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    If anyone is interested in further reading the book Chernobyl by Serhii Plokhy is really good. Just finished in time for this. Starts right before things went to shit, breaks down what everyone was doing, the evacuation, how Russia handled it, the political fallout, what their leaders were doing etc. Very Comprehensive.
     
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  44. Pelican

    Pelican COOL huh
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    I’m enjoying this a lot so far. Episode two had me all like

    [​IMG]
     
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  45. jplaYa

    jplaYa CHAMPZY/SMOLTZY/CHELSEA
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    This is a great point. Over time, emergency core cooling systems have improved, but back then it was probably safer for them to keep their other units online. A lot of this has to do with unit autonomy. Think of it this way. If you have one car in your garage that is leaking oil and making horrible engine noises, you turn it off and call a mechanic. You don’t also turn your other perfectly normal operating car off as well. You drive it. This is also evidenced by the fact that units 1-3 continued to run many years after the unit 4 meltdown.

    Each unit has their own supervisor and team that handles everything that goes on for that unit. You have a shift manager who manages the unit supervisors for each of the online units who would be the decision maker for the entire plant. In my lexicon unit is the same thing as an individual reactor; a 4 unit site has 4 reactors.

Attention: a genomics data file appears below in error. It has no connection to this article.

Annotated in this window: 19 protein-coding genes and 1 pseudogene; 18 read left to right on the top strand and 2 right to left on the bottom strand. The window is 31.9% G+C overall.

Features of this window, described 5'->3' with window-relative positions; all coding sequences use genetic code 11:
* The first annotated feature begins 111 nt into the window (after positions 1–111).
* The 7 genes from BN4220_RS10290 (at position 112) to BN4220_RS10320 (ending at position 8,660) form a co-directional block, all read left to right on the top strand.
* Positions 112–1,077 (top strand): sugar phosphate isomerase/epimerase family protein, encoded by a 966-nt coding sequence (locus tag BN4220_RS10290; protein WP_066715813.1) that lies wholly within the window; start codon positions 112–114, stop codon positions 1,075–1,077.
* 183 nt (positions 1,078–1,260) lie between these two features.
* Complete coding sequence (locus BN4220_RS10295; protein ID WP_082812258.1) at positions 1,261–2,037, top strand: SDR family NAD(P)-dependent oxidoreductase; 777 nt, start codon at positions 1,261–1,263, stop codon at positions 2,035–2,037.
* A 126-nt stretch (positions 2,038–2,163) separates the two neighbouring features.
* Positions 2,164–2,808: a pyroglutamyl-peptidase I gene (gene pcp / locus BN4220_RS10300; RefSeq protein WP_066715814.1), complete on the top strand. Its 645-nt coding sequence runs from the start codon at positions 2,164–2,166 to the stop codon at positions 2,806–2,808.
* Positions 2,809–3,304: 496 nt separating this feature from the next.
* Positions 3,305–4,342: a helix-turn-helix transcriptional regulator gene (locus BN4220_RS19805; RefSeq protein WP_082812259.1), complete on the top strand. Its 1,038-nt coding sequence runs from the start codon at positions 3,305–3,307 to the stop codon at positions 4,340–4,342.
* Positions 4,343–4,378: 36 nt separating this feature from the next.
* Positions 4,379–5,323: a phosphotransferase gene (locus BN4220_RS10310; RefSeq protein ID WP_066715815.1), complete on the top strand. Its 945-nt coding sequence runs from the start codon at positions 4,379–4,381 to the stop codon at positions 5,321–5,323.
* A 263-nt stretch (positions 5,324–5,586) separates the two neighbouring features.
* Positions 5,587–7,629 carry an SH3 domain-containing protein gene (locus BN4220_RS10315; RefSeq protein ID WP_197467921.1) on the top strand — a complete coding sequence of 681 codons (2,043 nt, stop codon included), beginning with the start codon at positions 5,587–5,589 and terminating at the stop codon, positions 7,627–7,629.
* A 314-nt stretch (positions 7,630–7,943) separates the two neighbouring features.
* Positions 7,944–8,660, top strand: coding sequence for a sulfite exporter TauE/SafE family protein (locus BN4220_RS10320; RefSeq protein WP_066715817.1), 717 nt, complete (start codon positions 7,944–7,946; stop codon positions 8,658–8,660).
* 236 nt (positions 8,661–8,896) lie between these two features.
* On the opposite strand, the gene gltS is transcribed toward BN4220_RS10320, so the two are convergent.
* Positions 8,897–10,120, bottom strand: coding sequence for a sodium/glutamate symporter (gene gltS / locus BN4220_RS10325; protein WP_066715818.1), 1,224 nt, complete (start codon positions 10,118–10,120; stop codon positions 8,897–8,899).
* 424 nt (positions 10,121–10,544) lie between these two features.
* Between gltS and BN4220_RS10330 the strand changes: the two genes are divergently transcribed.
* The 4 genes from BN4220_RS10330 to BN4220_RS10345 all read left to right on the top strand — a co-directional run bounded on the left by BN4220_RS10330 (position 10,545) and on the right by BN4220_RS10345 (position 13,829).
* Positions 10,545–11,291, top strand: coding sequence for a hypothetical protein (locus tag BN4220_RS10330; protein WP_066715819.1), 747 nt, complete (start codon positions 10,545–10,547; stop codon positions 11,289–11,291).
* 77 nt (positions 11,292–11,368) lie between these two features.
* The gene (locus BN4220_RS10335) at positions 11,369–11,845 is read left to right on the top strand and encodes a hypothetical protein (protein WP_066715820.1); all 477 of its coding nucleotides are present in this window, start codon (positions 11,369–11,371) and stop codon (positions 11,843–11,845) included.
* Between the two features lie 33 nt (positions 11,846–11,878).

The other important piece to this is that when you shut a reactor down, it’s not like turning a light switch off. You can even SCRAM a reactor instead of a guided procedural manual shutdown and you’ll still be dealing with immense amounts of decay heat. When you shut a reactor down you still have to continually cool it for a long time and the idea here is that they didn’t want to put stress on all their emergency core cooling systems simultaneously. There were fires that were threatening unit 3 but those were extinguished before they became too much of a threat. I believe unit 3 finally shut down around the same time the fires were extinguished and likely because its unit supervisor cared about the safety of his crew. Only the people he needed to run their emergency core cooling stuck around and they were given potassium iodide tablets to block iodine uptake and respirators. Units 1 and 2 I believe kept running continually because Soviet Ukraine was starved for electricity.
     
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  46. IvanTheTerrible

    IvanTheTerrible Well-Known Member
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    Episode two of the podcast is a good listen on this. Apparently, the three other reactors operated throughout the '90s with the last one shutting down in the summer of 2004.
     
  47. BIGASSTITTIES

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    It’s wild to me that during that time the entire government that supported them collapsed and fractioned
     
  48. Bankz

    Bankz I'm a sick guy
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    You seriously are the MVP of this thread. I appreciate all the added knowledge you are giving us.

    In this hypothetical had they shut down all the reactors and not been able to release the remaining water tanks resulting in the mass explosion they feared would the end result be the same?
     
  49. Bankz

    Bankz I'm a sick guy
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    My only knowledge of this entire event is that something exploded and some people died.

    No real detail so this show is blowing my mind on all levels.

    Its nuts how uneducated even those in power at the plant itself where.

    I also found it crazy that it took nearly 48 hours for the united states to figure out what happened. How technology has advanced. If something like that occurred today we would know without hours one would think.